GLAXO’s ZOFRAN IS MORE EFFECTIVE, HAS FEWER SIDE EFFECTS THAN METOCLOPRAMIDE FOR CHEMOTHERAPY-INDUCED NAUSEA, FDA ADVISORY COMMITTEE CONCLUDES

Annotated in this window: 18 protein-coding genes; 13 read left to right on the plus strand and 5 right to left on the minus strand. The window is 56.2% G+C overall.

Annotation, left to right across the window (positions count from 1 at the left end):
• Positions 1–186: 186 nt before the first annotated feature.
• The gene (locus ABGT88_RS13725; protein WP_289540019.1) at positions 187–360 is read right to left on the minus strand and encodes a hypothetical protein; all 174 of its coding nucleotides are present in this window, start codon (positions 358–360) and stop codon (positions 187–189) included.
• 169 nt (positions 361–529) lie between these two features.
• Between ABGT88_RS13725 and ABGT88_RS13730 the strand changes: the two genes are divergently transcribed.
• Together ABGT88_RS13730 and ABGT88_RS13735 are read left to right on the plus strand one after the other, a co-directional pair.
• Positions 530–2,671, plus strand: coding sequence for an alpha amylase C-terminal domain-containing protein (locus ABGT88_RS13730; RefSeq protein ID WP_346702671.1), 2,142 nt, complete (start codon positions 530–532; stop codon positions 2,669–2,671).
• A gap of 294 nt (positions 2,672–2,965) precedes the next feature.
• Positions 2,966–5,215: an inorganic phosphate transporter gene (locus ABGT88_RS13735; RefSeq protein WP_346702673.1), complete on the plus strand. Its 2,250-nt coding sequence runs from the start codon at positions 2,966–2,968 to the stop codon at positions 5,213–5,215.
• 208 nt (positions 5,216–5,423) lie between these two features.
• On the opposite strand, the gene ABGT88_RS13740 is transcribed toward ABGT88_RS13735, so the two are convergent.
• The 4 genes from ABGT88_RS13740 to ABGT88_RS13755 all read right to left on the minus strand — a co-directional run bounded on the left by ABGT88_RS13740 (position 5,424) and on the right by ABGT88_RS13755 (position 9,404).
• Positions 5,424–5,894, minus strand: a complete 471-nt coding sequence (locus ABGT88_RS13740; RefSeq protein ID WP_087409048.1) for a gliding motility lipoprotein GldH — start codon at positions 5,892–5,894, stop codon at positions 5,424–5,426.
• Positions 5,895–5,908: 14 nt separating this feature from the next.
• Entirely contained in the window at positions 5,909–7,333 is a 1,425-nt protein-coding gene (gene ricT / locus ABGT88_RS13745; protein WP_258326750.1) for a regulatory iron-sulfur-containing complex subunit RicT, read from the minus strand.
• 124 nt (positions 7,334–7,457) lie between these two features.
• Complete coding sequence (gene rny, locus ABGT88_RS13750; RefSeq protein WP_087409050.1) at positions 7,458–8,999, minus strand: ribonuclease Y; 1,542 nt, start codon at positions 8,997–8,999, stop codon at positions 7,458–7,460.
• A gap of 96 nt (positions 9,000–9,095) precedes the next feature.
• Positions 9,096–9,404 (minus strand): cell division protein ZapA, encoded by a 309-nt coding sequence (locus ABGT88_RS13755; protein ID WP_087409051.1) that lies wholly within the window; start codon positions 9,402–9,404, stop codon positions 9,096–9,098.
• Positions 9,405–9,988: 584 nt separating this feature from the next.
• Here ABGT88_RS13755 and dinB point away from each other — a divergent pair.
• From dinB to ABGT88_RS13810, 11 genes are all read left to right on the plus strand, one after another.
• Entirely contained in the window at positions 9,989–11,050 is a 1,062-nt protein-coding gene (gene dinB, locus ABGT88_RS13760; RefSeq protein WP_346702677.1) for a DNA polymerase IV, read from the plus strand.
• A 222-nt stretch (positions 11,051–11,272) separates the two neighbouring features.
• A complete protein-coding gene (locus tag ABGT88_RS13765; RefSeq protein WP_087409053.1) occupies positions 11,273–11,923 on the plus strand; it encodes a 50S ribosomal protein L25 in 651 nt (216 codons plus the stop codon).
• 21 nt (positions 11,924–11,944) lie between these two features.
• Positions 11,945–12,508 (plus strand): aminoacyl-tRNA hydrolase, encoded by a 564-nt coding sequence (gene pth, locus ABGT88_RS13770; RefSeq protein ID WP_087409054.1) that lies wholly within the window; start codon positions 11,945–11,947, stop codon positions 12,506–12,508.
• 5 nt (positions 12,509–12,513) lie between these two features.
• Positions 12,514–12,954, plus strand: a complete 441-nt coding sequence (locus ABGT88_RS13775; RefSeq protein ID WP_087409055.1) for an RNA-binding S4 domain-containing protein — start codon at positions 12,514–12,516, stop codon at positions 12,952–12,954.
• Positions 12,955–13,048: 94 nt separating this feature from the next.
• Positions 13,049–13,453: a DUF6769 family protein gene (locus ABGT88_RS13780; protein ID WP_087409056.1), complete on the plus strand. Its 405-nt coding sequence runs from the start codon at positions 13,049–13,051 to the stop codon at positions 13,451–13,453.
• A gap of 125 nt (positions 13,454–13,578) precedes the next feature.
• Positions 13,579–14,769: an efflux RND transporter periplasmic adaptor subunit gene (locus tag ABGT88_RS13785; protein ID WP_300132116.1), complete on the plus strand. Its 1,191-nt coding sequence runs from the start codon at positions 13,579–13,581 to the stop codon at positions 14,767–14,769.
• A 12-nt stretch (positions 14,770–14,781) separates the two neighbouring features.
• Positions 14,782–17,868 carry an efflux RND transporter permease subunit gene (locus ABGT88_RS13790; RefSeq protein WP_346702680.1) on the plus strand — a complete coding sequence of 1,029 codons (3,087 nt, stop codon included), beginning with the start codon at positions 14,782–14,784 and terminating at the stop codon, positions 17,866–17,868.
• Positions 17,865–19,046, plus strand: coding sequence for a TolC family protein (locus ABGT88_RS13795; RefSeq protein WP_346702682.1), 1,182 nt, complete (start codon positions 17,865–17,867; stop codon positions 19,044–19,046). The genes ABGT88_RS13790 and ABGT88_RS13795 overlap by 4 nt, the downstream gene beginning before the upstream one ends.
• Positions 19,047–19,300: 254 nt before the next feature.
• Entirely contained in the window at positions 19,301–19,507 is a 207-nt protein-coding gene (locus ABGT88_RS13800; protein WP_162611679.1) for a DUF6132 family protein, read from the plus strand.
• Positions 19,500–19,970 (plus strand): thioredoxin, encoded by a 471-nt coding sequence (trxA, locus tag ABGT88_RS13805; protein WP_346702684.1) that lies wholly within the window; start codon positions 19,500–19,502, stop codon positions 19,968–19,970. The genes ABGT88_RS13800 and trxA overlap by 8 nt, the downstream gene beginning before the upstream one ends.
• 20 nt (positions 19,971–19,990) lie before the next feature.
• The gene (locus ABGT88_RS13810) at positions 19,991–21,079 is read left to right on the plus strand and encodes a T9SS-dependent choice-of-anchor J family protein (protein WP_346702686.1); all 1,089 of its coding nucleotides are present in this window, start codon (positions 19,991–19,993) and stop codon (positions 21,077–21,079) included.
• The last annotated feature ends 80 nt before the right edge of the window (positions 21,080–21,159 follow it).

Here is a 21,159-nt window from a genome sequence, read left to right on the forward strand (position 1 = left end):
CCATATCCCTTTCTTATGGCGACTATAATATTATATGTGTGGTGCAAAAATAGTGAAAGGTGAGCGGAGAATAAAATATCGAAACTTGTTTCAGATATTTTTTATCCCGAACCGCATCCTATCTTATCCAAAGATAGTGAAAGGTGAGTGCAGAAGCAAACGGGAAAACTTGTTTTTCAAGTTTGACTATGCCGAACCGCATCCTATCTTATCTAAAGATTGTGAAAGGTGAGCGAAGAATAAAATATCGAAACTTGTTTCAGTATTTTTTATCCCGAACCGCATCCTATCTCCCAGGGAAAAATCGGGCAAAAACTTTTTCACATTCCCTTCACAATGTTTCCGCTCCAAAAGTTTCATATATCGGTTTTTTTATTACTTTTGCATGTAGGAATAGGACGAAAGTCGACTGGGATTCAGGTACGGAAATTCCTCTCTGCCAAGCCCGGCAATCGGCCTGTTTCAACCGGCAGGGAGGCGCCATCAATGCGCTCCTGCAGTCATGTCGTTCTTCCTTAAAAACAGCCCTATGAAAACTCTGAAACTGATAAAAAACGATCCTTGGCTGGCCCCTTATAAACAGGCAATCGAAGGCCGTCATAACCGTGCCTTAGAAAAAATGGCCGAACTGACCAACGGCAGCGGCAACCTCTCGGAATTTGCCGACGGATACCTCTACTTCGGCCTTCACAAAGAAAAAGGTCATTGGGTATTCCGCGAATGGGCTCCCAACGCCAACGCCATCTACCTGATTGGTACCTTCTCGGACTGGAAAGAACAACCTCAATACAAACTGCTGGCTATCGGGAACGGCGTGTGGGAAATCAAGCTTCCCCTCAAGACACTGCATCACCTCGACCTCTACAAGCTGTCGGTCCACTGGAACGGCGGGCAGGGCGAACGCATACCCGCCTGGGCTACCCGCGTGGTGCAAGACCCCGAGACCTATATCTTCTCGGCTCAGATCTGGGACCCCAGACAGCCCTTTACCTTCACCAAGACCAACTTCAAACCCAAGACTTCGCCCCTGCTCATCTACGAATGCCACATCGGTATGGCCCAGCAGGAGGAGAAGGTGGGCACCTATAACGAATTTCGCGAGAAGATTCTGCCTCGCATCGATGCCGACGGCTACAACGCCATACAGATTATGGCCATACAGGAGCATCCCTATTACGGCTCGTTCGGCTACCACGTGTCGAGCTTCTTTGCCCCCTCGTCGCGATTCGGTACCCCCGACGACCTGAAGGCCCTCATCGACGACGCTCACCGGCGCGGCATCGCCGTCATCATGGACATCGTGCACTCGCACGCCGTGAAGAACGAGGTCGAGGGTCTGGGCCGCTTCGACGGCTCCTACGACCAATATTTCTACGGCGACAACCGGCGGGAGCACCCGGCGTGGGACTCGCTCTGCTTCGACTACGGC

Glaxo's Zofran (ondansetron) is more effective and has fewer side effects in prevention of nausea and vomiting caused by single-day chemotherapy than metoclopramide (Robins' Reglan), FDA's Gastrointestinal Drugs Advisory Committee unanimously agreed at its May 24 meeting. In response to prepared questions from FDA, the committee concurred that injectable Zofran "has been shown by substantial evidence to be more efficacious and safer than metoclopramide injection," the current standard therapy, and that "promotion of a superiority claim to metoclopramide should be permitted." The committee unanimously recommended that FDA approve Zofran for "prevention of nausea and vomiting associated with single-day emetogenic cancer chemotherapy." The committee also supported Glaxo's proposed dosing regimen for the anti-emetic, set at 0.15 mg/kg infused 30 min. before chemotherapy with two additional doses four and eight hours later. Zofran is likely to be the first of a new class of 5-HT receptor antogonists to be approved by FDA. SmithKline Beecham recently projected a second quarter of 1990 NDA submission date for once-daily granisetron I.V., its own 5-HT antagonist, for prevention of chemotherapy-induced nausea and vomiting ("The Pink Sheet" April 9, p. 9). Granisetron is being studied for a once-daily dose as an anti-emetic; ondansetron has a t.i.d. regimen. Committee consultant David Ahmann, MD, pointed out that the t.i.d. regimen will "most likely force hospitalization" of chemotherapy patients overnight. Further back in the pipeline, Glaxo has an oral formulation of Zofran in Phase III studies. The company is also in early clinicals with an anti-schizophrenia indication for the drug. "Zofran is the first significant breakthrough in control of the side effects of chemotherapy to come along in a while," the committee reviewer of the ondansetron NDA, Kermit Speeg, MD, University of Texas, declared. Summarizing what he called Zofran's "remarkably low" adverse effect profile, Glaxo's director of clinical research, William Jenkins, MD, reported that mild headache and constipation were the most common side effects reported in safety data from 2,500 patients in the U.S. and Europe. No serious adverse events have been attributed to Zofran. Serious side effects associated with metoclopramide include hypertensive crises, severe depression and extrapyramidal symptoms such as facial spasms. However, the committee recommended that elevations of liver enzyme levels observed in patients taking ondansetron be followed in post-marketing surveillance. In its list of prepared questions, FDA asked the committee to consider whether transaminase increases in the clinical data should be considered a safety concern. Glaxo's Jenkins reported that no clinical cases of hepatitis, jaundice or other renal disease had been attributed to Zofran during the studies and that in 85% of study subjects with unusual increases, transaminase levels returned to baseline within three weeks. The advisory panel also recommended further study in pediatric patients. FDA Division of Gastrointestinal and Coagulation Drug Products Director Stephen Fredd, MD, told the committee that the agency "would be uncomfortable at putting in the pediatric [warning] clause -- that 'safety and efficacy has not been shown in children.'" The drug, he said, "is going to be used in children and we would like to work with the company to get sufficient labeling information." The advisory panel did not agree that Glaxo's data demonstrated that the drug was effective for multi-day use. The FDA medical reviewer for the NDA, Hugo Gallo-Torres, MD, maintained that Glaxo's study data failed to make clear whether ondansetron administered over several days had additive effectiveness, or whether the anti-emetic's initial effect merely "spilled over" from the first day into subsequent days of therapy. The advisory committee suggested to FDA that Glaxo's multi-day studies be reanalysed using a historical control of data on cisplatin-induced emesis without anti-emetic therapy in order to gain more information on Zofran's effectiveness over multiple-day use. The three U.S. pivotal trials used by Glaxo to support approval for the product included roughly 300 patients receiving ondansetron. The cancer patients in the studies underwent single-day chemotherapy regimens with the majority receiving cisplatin (Bristol-Myers' Platinol), which results in severe vomiting in 95% of patients. In the first study, a double-blind, single-center study of 48 patients, subjects received either ondansetron 0.15 mg/kg or placebo. Out of 24 patients receiving ondansetron, 17 had complete or major reduction of vomiting, compared to none on placebo. A second trial, used by Glaxo to support its proposed dosage, was a randomized, double-blind comparison of high dose (0.30 mg/kg), intermediate dose (0.15 mg/kg) and low dose (0.015 mg/kg) ondansetron in 112 patients receiving cisplatin. All strengths of the drug were found to limit emesis, with the intermediate dose achieving a statistically significant higher rate of complete response, 46% vs. 15%, than the low dose. The highest dose in the study did not improve the response rate significantly over the 0.15 mg/kg dose. Glaxo's largest single-day treatment study compared Zofran with metoclopramide in 307 cisplatin-treated patients. The ondansetron group acheived 40% complete supression, compared to 30% on metoclopramide. The failure rate (no reduction of emesis) of patients on metoclopramide was 36% compared to 21% on ondansetron. Median time to onset of vomiting following chemotherapy for those who did experience emesis was 20.5 hours with ondansetron, compared to 4.3 hours with metoclopramide. "If used as an index of efficacy, this difference indicates that ondansetron protected the patient more than four times as long as metoclopramide," Glaxo Director of Clinical Development Andrew Finn noted. Glaxo's NDA package also contained results of two foreign trials, in France and in Holland, where Zofran is already approved and on the market. Glaxo's attempt to gain a multi-day indication was based on two U.S. studies in patients receiving cisplatin over five days. In a study of 79 patients receiving high, low or intermediate t.i.d. ondansetron, 28% of patients achieved complete control of emesis on all days. In a second multi-day study completed after the NDA and submitted to FDA within the last month, ondansetron was matched against metoclopramide in patients receiving a less toxic cisplatin regimen. Approximately 57% of the ondansetron patients gained complete response, versus 50% on the metoclopramide. Ondansetron received a boost rom the medical journal literature two months ago, when a French study reported in the March 22 New England Journal of Medicine found that ondansetron stopped vomiting in 75% of patients versus 42% on metoclopramide in 108 cancer patients ("The Pink Sheet" March 24, T&G-8). The U.S. market for ondansetron may be as high as $100 mil., Charles Sanders, CEO of Glaxo U.S., said earlier this year ("The Pink Sheet" Jan. 22, p. 8). Sanders estimated an annual potential patient population of 500,000. Glaxo filed the NDA nineteen months ago, a relatively short period until advisory committee review. The company has scheduled major back-to-back presentations on its research activity with financial analysts in London and New York on May 30-31. The successful FDA review provides a good backdrop for these sessions to reassure analysts about post- Zantac activities.